RhoDeo 1115 Roots

Hello, last week we were left in ancient Ethiopia i kept the ancient part as we move back in time towards the Arabian Peninsula. How did they live without an ipod well we know they made music instruments so they must have had plenty of concerts, likely every night and booze wasnt prohibited yet. This has changed when we enter Sufi territory , the mystic arm of Islam and as such not much loved by the fundamentalists thru the ages, a car bomb at their mosque 2 weeks ago is proof of that. Still their asceteic mysticism is acknowledged througout the world.

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Ensemble De Organographia - Music of the Ancient Sumerians, Egyptians and Greeks

Archeological discoveries in the Middle East over the last several decades have brought to light new musical documents that have greatly increased our understanding of ancient music. Texts that describe Babylonian musical notation have been uncovered at Ur and Ashur, and compositions written in this system have been found at Ugarit and Nippur. These discoveries have helped to define a clearer picture of the Sumero-Babylonian musical art, and, while information on the subject of Egyptian musical notation remains obscure by comparison, several verbal descriptions of instrumental performance and several extant musical documents have been identified. Fortunately, Greek compositions and music theory tex`s survive in relatively greater numbers and continue to be identified; recently transcribed musical documents in Greek notation found at Oxyrhynchus in Egypt are heard here for the first time.
The repertoire on this recording, preserved mainly on clay tablets and papyri, dates from the 20th century B.C. to the third century A.D. It includes the musical instructions for the hymn "Lipit-Ištar, King of Justice" which is regarded as the world's oldest surviving example of musical notation. The selections range in varying states of preservation from the nearly perfect Hurrian Hymn 6 to tiny fragments of melody and text.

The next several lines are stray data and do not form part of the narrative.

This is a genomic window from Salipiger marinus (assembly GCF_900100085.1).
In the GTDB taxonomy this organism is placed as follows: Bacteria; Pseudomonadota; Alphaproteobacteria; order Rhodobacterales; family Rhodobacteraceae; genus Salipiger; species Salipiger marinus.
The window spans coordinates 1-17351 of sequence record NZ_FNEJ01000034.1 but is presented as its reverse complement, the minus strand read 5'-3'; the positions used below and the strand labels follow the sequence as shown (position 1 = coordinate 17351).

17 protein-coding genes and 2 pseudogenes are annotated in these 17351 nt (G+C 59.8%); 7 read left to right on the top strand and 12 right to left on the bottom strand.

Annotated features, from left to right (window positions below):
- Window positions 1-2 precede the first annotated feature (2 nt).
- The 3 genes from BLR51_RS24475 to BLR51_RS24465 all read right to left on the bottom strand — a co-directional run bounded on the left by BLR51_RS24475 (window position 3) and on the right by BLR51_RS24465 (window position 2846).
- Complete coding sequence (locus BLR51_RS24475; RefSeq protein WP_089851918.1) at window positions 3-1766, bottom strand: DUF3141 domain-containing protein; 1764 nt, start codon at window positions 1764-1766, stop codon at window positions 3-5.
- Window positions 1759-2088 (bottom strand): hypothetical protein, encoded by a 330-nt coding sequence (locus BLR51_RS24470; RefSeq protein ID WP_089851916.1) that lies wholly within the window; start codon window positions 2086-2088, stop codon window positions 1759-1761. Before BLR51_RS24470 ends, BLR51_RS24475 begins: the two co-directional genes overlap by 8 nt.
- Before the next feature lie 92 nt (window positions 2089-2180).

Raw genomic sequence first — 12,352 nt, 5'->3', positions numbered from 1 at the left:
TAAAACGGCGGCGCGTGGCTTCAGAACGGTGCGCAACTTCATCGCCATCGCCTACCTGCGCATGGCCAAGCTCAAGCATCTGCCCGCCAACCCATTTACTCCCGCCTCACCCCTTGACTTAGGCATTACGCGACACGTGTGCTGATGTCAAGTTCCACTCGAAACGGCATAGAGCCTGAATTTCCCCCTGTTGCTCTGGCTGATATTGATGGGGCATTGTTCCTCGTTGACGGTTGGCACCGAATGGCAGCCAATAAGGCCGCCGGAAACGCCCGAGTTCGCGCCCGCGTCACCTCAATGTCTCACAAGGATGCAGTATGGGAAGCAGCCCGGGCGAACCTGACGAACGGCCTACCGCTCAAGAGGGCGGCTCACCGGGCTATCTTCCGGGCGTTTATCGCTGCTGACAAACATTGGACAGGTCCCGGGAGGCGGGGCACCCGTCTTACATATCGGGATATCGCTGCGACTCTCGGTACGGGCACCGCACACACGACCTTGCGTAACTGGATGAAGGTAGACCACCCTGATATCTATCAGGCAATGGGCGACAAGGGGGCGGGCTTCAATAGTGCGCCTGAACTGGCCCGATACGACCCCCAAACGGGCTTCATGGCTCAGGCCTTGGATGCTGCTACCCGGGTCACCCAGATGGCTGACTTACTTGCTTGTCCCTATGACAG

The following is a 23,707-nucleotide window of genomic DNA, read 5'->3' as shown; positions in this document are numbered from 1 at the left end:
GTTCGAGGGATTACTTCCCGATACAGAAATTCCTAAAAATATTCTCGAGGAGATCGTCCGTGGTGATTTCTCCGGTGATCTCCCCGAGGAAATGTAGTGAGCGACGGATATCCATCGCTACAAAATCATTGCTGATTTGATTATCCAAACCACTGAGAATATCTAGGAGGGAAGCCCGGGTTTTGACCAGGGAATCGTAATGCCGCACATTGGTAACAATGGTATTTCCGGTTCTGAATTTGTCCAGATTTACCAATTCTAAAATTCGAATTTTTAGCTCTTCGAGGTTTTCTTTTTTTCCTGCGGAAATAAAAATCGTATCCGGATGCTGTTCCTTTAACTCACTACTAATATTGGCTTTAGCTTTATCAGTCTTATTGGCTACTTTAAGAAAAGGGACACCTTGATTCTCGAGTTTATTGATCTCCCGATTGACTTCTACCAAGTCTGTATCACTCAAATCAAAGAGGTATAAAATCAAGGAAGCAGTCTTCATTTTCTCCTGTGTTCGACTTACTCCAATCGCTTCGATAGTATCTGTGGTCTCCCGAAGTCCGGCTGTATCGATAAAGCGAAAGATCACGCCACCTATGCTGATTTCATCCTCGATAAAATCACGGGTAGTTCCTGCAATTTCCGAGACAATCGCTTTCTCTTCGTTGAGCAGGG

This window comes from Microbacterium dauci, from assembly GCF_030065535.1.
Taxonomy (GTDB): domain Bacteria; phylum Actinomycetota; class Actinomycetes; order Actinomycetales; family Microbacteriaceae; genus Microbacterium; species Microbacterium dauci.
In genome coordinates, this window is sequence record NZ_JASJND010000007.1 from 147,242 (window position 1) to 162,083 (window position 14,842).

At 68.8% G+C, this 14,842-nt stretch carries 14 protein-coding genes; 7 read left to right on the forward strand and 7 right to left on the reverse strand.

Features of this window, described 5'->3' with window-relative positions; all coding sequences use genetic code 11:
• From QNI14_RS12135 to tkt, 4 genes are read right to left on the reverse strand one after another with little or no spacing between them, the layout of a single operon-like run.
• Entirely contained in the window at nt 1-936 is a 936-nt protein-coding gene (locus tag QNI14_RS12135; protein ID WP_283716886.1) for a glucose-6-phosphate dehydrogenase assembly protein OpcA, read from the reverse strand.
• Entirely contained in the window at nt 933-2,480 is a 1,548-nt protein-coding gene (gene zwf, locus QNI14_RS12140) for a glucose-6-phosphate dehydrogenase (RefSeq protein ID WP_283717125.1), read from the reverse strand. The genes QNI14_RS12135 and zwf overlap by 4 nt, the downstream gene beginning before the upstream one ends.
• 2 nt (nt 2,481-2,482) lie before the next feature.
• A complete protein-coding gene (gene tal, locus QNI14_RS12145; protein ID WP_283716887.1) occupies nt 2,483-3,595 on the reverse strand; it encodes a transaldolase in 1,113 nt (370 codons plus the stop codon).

Music of Ancient Sumerians Egyptians (114mb)

Greek Music from Egypt
01 - Musical Excerpts [Oxyrhynchus papyri 4461] (3:02)
02 - Lament [Oxyrhynchus papyri 4465] (1:42)
03 - Fragment 1 [Oxyrhynchus papyri 4462] (3:09)
04 - Paean [Oxyrhynchus papyri 4466] (1:40)
05 - Trochaic Fragment [Oxyrhynchus papyri 3162] (1:00)
06 - Four Settings from Menander's 'Epitrepontes' [Oxyrhynchus papyri 3705] (1:36)
07 - Excerpts mentioning Eros and Aphrodite [Oxyrhynchus papyri 4462] (4:39)
08 - Musical excerpt [Oxyrhynchus papyri 4467] (3:15)
09 - Hypolydian excerpt [Oxyrhynchus papyri 4464] (2:55)
10 - Fragment 3 [Oxyrhynchus papyri 3161] (1:59)
11 - A Zaluzi to the Gods (Hurrian Hymn 6, copied by Ammurabi) [R.S. 15.30 + 49, 17.387] (3:49)
12 - Hurrian Hymns, 19 & 23 [R.S. 19.149 and 18.282] (1:34)
13 - URḪIYA & an. - Hurrian Hymns, 13 & 12 (copied by Ipšali) [R.S. 19.164d and 19.147] (0:41)
14 - Hurrian Hymn 2 (1:14)
15 - URḪIYA. Hurrian Hymn 8 [R.S. 19.84] (1:21)
16 - PUḪIYA(NA) - Hurrian Hymn 5 [R.S. 14.18] (0:44)
17 - Hurrian Hymn 4, 21, & 22 [R.S. 14.15, 19.154 and 19.164c] (2:32)
18 - Hurrian Hymn 7 & 10 [R.S. 19.155 and 19.148] (1:55)
19 - Hurrian Hymn 16 & 30 [R.S. 19.164a and 19.164b] (2:10)
20 - Musical Instructions for 'Lipit-Ištar, King of Justice' [N. 3354] c. 1950 BC (0:44)
21 - Trumpet Call, after Plutarch (0:33)
22 - Isis Sistrum Rhythm, after Apuleius (0:31)
23 - Theban banquet scene (1:33)
24 - Harp Piece I [Brooklyn Museum] (1:57)
25 - Harp Piece II [Brooklyn Museum] (2:02)